A former top bureaucrat accused of murdering his socially reclusive son last year entered a plea of not guilty on the grounds of self-defense at the first hearing of his appeal trial Tuesday.

During the hearing at the Tokyo High Court, the defense team for Hideaki Kumazawa, a former vice farm minister, stated that "Since his intuition told him he could be killed by the victim, he killed him by reflex."

Kumazawa, 77, was sentenced to six years in prison by the Tokyo District Court in December last year.

Although the lower court ruling said Kumazawa had premeditated the murder of his 44-year-old son Eiichiro, his defense said Tuesday the ruling was based on factual errors.

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"After his eldest son threatened him by saying 'I'll kill you,' (the defendant) committed the crime because he believed he had no choice but to resist by stabbing his son with a knife," a defense lawyer said.

The defense also argued that even if his conduct did not constitute self-defense, Kumazawa is not liable in the case as he believed he was in a crisis.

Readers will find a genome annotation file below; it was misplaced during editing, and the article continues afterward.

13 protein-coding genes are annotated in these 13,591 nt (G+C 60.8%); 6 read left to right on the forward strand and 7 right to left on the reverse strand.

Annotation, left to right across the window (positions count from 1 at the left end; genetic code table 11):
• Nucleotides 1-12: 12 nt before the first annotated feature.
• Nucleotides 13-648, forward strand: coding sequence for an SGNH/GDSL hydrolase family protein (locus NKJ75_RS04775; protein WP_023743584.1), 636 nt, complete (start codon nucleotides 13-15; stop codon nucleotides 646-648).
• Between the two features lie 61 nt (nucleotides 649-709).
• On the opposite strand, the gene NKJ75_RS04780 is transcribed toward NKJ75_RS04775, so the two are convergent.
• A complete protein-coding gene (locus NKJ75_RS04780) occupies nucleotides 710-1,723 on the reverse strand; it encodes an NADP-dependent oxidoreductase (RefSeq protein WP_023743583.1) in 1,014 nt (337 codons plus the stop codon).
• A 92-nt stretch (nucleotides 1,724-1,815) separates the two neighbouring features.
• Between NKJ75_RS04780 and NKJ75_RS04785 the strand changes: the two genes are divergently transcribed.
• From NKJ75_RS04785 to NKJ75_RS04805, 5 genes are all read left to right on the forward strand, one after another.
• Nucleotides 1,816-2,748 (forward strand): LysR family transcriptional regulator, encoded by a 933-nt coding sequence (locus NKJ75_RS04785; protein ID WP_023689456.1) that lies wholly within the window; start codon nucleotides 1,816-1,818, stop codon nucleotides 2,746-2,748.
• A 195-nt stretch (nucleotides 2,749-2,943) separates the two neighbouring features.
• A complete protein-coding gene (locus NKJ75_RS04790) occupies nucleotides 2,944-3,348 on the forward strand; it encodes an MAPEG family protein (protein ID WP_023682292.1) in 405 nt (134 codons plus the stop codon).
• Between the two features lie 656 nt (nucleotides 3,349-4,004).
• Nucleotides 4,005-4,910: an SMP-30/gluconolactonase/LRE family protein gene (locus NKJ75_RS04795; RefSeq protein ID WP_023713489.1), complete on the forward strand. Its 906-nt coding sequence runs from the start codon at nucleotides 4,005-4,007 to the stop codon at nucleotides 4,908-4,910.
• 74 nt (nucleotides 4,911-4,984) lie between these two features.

Failing acquittal, Kumazawa should have only a suspended sentence as his son's violence at home was the cause of the killing, the defense said.

The district court found that Kumazawa stabbed his son in the neck and chest multiple times on June 1 last year in their house in Tokyo, causing his death from massive blood loss.

While the defense had sought a suspended sentence, claiming Kumazawa had long supported his son who had a developmental disorder, the lower court also acknowledged that the former bureaucrat had "the strong intention to kill."

The case has drawn public attention due to the large number of social recluses, known as "hikikomori," with the government putting the figure of such people aged 40 to 64 in Japan at around 613,000 across the country.

Kumazawa joined the farm ministry in 1967 and became vice minister in 2001, before serving as Japan's ambassador to the Czech Republic from 2005 to 2008.